“Their team had trouble and he was kind of leaned on to be the guy and it might have been a bit too much,” Wings vice-president Jim Devellano said. “We’ll have a better team and I think he’ll do just fine.”
The Chicago Blackhawks were one of several teams inquiring about future Hall-of-Fame goaltender Martin Brodeur when the free-agency period opened on Sunday. They have their goaltending concerns, obviously, after Corey Crawford’s rocky sophomore season. You don’t ask about any other goaltender – and a 40-year-old goaltender, to boot – if you’re not a little worried about your situation.
But as Sunday night drew to a close, it appeared that Brodeur’s test of the free-agency waters didn’t make it out of the shallow end.
Darren Dreger of TSN.ca reported late Sunday that the Devils were offering Brodeur a two-year deal. It’s a chance for Brodeur to finish his career as a Devil, and if he accepts the deal it would be a somewhat expected conclusion.
Which brings us back to the Blackhawks’ goaltending. I asked general manager Stan Bowman about Crawford when the GMs met briefly in New York during the Stanley Cup Finals. Did he believe Crawford could return to rookie-year glory this season?
Veteran goaltender Martin Brodeur is staying with the only NHL franchise he’s ever played for.
After hiring agent Pat Brisson and testing Sunday’s free agent market, Brodeur signed a two-year, $9 million contract to stay with the New Jersey Devils.
“I’m really happy,” Brodeur told ESPN.com. “Deep down what I always wanted was to re-sign with New Jersey. I’m glad the Devils stepped up when they did. As the process went on I was certainly intrigued by what was out there. But this is really what I wanted.”
The Red Wings could well add prize free agent defenseman Ryan Suter to their lineup today, but as the market opened Sunday, they already got started on forging a fiercer team.
They add a big, promising goaltender in Jonas Gustavsson, help for the power play in Mikael Samuelsson and grit in Jordin Tootoo. They also made forward Damien Brunner official, announcing they’d signed the coveted Swiss forward after he had agreed to terms last month.
The Wings are in the process of upgrading after losing in the first round of the playoffs in April, followed a month later by the retirement of Nicklas Lidstrom and departure of Brad Stuart, both of whom were top-four defensemen. Their top targets are Suter and forward Zach Parise, and general manager Ken Holland made offers to both early Sunday afternoon. Neither was expected to make a decision before today, but the Wings are among the front-runners for Suter.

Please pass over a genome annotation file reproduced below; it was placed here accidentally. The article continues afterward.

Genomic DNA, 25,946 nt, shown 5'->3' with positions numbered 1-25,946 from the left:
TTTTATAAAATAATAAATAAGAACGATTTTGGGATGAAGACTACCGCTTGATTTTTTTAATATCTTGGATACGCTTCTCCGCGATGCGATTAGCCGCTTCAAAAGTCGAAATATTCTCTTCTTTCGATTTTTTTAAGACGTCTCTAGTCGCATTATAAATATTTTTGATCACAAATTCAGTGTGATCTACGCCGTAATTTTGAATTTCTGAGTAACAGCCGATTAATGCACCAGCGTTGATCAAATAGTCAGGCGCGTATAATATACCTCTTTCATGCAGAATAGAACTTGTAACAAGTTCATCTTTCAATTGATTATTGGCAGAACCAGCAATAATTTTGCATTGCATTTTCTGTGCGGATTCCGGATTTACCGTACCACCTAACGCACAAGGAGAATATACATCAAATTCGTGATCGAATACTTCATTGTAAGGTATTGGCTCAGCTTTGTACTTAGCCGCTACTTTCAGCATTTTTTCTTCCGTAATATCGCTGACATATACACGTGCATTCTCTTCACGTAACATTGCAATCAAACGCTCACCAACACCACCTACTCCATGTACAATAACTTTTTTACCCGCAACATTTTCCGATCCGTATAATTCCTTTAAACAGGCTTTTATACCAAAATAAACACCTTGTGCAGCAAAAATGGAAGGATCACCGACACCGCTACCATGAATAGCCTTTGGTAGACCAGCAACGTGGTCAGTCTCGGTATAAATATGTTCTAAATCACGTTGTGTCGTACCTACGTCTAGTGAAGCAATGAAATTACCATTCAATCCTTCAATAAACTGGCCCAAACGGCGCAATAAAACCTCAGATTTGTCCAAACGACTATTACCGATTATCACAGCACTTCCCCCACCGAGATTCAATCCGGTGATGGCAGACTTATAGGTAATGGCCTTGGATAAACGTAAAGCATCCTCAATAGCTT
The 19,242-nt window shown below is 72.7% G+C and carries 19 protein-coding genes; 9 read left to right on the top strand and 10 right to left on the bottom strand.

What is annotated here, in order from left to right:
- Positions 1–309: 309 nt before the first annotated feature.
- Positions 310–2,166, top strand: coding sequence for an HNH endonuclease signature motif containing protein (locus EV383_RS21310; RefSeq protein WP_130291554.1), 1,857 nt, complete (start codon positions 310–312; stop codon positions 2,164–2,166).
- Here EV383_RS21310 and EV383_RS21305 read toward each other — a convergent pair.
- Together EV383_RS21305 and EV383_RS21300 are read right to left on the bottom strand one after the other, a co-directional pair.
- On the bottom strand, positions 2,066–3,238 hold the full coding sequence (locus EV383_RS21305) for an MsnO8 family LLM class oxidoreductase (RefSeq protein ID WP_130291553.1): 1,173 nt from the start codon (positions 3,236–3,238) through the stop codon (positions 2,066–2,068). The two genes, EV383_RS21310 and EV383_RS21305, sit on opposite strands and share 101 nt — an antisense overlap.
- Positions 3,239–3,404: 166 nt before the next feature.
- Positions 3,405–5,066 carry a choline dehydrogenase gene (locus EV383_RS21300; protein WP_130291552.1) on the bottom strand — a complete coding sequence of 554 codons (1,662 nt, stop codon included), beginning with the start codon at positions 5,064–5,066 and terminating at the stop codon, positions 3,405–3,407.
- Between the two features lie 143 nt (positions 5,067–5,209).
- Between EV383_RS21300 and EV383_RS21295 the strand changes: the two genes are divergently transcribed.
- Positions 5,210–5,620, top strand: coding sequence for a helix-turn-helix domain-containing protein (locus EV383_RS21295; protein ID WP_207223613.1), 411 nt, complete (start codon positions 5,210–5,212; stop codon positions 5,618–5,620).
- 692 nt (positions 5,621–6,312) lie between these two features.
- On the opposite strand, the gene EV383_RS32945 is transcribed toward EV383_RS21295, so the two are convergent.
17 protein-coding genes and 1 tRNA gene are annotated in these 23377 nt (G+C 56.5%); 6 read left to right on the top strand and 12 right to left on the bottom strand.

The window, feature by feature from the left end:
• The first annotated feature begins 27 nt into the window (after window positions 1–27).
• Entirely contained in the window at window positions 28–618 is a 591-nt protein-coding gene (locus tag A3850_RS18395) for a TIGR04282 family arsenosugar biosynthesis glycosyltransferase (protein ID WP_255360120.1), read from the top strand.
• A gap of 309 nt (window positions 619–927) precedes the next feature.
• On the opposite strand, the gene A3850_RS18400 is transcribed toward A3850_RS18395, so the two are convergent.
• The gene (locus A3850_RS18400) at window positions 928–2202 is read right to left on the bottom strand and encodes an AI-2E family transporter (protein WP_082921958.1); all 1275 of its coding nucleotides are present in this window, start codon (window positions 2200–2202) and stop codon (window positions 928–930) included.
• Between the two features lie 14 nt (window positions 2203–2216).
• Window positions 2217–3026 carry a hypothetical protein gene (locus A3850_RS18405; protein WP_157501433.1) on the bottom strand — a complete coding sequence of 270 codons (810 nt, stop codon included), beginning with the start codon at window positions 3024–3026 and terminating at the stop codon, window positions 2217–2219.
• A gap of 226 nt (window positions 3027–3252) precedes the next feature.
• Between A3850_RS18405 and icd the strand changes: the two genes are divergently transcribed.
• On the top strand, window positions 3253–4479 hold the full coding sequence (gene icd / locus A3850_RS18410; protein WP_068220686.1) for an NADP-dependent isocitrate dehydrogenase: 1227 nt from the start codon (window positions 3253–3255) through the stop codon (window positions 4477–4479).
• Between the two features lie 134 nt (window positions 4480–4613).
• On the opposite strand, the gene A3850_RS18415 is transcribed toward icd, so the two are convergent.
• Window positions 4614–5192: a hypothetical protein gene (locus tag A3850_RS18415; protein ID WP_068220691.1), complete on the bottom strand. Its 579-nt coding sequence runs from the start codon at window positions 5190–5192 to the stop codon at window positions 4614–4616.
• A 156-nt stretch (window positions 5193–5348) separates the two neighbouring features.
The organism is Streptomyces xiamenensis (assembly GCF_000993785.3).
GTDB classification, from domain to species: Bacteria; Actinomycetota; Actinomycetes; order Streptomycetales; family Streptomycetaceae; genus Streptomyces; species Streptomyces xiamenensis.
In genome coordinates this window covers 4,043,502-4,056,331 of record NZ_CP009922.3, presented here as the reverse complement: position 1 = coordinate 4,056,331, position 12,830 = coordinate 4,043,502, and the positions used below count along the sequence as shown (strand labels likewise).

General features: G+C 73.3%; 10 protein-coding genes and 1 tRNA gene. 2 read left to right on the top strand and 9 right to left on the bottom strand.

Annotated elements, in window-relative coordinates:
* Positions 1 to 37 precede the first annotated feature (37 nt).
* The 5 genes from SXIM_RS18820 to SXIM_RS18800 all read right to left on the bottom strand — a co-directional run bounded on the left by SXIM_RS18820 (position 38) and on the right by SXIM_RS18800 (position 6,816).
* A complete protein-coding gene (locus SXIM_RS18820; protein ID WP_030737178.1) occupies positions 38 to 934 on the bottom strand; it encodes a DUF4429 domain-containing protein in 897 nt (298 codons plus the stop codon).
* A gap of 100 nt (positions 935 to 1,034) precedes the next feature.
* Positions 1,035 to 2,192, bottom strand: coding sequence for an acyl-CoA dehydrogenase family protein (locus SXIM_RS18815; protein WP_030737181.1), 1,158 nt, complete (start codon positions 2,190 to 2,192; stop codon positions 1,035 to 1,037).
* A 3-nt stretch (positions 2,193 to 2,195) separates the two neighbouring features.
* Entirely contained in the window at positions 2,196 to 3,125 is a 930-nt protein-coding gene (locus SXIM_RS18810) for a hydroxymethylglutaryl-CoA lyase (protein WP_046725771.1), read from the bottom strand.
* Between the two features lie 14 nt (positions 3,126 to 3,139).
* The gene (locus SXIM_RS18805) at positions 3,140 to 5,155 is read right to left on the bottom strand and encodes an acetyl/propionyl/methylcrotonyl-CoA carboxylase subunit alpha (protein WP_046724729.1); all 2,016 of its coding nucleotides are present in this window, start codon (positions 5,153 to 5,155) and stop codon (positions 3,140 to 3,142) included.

The Wings remain interested in Columbus superstar Rick Nash but are disadvantaged by needing to make an offer so sweet it will entice the Blue Jackets to trade the face of their franchise to a team within the Central Division.
Sources say FLyers’ gave Suter and Parise each a 10-year offer … guess the $$$
— Tim Panaccio (@tpanotchCSN) July 1, 2012
Former Toronto Maple Leafs goalie Jonas Gustavsson has agreed to terms on a two-year contract with the Detroit Red Wings worth a total of $3 million.
Gustavsson’s rights were traded to the Winnipeg Jets for a conditional seventh-round draft pick earlier in the off-season.
The 27-year-old Gustavsson signed with the Maple Leafs from Sweden in 2009 and spent the past three seasons in Toronto. He was 17-17-4 last season with a 2.92 goals against average and .902 save percentage. Gustavsson, nicknamed the Monster, also had four shutouts.
Luongo has 10 years left on the 12-year contract with Vancouver, and it appears there is interest on all three sides (Vancouver, Florida and Luongo) to get a deal done. Luongo is said to have agreed to waive his no-trade clause to come back to Florida — where he and his family reside for much of the offseason.
Scott Clemmensen, Florida’s backup the past three seasons, will be a free agent Sunday.
Tallon said the Canucks and Panthers talked “goaltending” at last weekend’s draft without mentioning Luongo by name; Santos said Friday there have been no talks about it since.
Florida could also have interest in future Hall of Famer Martin Brodeur if he were to leave New Jersey after two decades with the Devils — possibly because of concerns with team ownership. Brodeur owns a home in Palm Beach County and won’t come cheap.